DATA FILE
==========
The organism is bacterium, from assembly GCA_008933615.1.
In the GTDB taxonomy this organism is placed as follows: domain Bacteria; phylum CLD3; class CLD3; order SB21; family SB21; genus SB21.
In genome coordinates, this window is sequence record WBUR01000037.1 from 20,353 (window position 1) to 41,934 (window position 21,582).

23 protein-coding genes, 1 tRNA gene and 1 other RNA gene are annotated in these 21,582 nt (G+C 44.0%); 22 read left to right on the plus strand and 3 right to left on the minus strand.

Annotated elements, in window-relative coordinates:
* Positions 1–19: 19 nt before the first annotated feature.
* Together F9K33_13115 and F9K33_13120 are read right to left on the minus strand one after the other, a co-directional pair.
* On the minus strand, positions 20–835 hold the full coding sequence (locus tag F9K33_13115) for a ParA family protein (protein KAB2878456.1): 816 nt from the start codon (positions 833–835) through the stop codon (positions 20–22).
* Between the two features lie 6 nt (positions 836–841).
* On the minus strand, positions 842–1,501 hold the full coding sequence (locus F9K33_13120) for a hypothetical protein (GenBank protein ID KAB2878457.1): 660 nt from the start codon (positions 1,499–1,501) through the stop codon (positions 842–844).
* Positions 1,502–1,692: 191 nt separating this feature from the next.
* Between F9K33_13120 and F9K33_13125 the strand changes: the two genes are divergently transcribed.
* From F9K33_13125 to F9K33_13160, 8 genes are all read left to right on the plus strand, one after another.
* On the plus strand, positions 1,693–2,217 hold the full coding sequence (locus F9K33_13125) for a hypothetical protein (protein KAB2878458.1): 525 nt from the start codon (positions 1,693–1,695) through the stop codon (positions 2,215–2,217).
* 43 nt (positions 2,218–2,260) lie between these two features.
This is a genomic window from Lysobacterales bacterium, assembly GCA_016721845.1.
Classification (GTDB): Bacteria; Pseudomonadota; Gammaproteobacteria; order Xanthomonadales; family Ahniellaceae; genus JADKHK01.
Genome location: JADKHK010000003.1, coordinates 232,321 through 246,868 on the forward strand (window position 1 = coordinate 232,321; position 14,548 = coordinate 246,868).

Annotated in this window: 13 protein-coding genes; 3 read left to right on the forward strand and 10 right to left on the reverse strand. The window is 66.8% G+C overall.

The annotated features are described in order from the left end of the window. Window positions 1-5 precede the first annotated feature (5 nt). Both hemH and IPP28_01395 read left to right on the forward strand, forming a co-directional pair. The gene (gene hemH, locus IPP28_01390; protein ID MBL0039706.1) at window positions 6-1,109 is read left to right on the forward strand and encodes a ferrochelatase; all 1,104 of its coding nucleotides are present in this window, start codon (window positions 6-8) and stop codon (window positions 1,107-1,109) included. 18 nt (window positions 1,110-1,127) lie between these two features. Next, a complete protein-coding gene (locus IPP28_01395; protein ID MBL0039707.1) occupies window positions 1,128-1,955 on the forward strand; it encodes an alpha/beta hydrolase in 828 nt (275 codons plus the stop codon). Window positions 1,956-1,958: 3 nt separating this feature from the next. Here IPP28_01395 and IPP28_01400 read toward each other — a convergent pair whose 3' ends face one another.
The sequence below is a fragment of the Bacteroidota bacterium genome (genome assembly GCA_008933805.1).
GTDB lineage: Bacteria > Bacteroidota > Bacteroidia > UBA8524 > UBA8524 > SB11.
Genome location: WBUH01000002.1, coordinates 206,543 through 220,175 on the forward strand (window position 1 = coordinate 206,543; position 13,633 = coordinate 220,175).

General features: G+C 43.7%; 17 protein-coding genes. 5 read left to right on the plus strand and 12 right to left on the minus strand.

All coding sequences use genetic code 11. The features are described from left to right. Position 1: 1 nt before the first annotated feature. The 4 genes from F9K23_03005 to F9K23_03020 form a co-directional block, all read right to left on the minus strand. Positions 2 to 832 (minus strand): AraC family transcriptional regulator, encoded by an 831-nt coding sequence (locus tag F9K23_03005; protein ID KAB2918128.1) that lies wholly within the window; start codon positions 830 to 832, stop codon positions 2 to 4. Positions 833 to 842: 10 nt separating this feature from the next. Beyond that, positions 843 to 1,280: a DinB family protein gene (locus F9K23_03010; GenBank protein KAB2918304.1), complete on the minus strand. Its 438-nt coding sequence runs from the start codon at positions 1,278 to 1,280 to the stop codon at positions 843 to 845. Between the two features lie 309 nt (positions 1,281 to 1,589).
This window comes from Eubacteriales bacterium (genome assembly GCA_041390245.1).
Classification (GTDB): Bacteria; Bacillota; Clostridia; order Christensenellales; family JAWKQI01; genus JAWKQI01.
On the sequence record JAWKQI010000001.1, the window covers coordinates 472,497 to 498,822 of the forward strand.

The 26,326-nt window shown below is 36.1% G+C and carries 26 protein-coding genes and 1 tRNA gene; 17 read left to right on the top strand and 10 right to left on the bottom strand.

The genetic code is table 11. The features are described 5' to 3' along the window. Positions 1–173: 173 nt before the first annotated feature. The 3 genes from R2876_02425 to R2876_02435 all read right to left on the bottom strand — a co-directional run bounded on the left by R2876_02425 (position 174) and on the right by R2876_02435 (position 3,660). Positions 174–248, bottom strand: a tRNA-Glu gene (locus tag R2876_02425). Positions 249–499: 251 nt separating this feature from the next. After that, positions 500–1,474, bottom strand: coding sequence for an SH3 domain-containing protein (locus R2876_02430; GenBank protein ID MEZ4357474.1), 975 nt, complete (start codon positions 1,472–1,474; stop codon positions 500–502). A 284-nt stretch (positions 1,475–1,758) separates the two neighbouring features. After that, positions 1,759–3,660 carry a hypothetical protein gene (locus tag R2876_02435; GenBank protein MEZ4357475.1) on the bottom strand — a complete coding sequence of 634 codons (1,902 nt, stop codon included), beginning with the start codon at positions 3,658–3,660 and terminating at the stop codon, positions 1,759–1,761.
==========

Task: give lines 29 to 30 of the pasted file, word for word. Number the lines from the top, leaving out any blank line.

The 26,326-nt window shown below is 36.1% G+C and carries 26 protein-coding genes and 1 tRNA gene; 17 read left to right on the top strand and 10 right to left on the bottom strand.

The genetic code is table 11. The features are described 5' to 3' along the window. Positions 1–173: 173 nt before the first annotated feature. The 3 genes from R2876_02425 to R2876_02435 all read right to left on the bottom strand — a co-directional run bounded on the left by R2876_02425 (position 174) and on the right by R2876_02435 (position 3,660). Positions 174–248, bottom strand: a tRNA-Glu gene (locus tag R2876_02425). Positions 249–499: 251 nt separating this feature from the next. After that, positions 500–1,474, bottom strand: coding sequence for an SH3 domain-containing protein (locus R2876_02430; GenBank protein ID MEZ4357474.1), 975 nt, complete (start codon positions 1,472–1,474; stop codon positions 500–502). A 284-nt stretch (positions 1,475–1,758) separates the two neighbouring features. After that, positions 1,759–3,660 carry a hypothetical protein gene (locus tag R2876_02435; GenBank protein MEZ4357475.1) on the bottom strand — a complete coding sequence of 634 codons (1,902 nt, stop codon included), beginning with the start codon at positions 3,658–3,660 and terminating at the stop codon, positions 1,759–1,761.